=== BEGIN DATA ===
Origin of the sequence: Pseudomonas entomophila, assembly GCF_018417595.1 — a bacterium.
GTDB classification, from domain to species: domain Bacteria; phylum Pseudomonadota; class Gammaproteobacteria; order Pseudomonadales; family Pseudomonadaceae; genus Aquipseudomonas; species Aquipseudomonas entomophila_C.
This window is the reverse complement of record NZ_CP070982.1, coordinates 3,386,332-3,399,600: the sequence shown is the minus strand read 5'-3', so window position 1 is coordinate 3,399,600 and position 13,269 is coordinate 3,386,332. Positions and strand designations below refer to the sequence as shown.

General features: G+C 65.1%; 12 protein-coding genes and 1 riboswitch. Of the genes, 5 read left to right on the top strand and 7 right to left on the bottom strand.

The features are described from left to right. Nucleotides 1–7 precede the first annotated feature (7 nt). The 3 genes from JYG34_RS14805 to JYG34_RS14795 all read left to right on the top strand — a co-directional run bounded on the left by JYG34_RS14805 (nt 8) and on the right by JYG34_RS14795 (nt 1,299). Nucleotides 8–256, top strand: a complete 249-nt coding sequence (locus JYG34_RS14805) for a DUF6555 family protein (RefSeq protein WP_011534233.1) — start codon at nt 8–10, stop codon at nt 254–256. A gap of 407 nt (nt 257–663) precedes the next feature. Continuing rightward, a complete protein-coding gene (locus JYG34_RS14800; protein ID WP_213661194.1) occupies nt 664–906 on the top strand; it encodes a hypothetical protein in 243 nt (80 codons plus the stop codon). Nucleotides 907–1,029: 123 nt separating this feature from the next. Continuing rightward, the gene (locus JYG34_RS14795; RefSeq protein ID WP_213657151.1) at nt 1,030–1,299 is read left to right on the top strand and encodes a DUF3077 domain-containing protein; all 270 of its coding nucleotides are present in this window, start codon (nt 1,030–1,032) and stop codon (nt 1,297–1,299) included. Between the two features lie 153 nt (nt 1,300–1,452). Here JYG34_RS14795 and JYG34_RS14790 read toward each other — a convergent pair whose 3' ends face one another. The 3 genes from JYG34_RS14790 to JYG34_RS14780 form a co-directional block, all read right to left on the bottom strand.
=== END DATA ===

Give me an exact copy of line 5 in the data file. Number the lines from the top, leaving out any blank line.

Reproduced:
The features are described from left to right. Nucleotides 1–7 precede the first annotated feature (7 nt). The 3 genes from JYG34_RS14805 to JYG34_RS14795 all read left to right on the top strand — a co-directional run bounded on the left by JYG34_RS14805 (nt 8) and on the right by JYG34_RS14795 (nt 1,299). Nucleotides 8–256, top strand: a complete 249-nt coding sequence (locus JYG34_RS14805) for a DUF6555 family protein (RefSeq protein WP_011534233.1) — start codon at nt 8–10, stop codon at nt 254–256. A gap of 407 nt (nt 257–663) precedes the next feature. Continuing rightward, a complete protein-coding gene (locus JYG34_RS14800; protein ID WP_213661194.1) occupies nt 664–906 on the top strand; it encodes a hypothetical protein in 243 nt (80 codons plus the stop codon). Nucleotides 907–1,029: 123 nt separating this feature from the next. Continuing rightward, the gene (locus JYG34_RS14795; RefSeq protein ID WP_213657151.1) at nt 1,030–1,299 is read left to right on the top strand and encodes a DUF3077 domain-containing protein; all 270 of its coding nucleotides are present in this window, start codon (nt 1,030–1,032) and stop codon (nt 1,297–1,299) included. Between the two features lie 153 nt (nt 1,300–1,452). Here JYG34_RS14795 and JYG34_RS14790 read toward each other — a convergent pair whose 3' ends face one another. The 3 genes from JYG34_RS14790 to JYG34_RS14780 form a co-directional block, all read right to left on the bottom strand.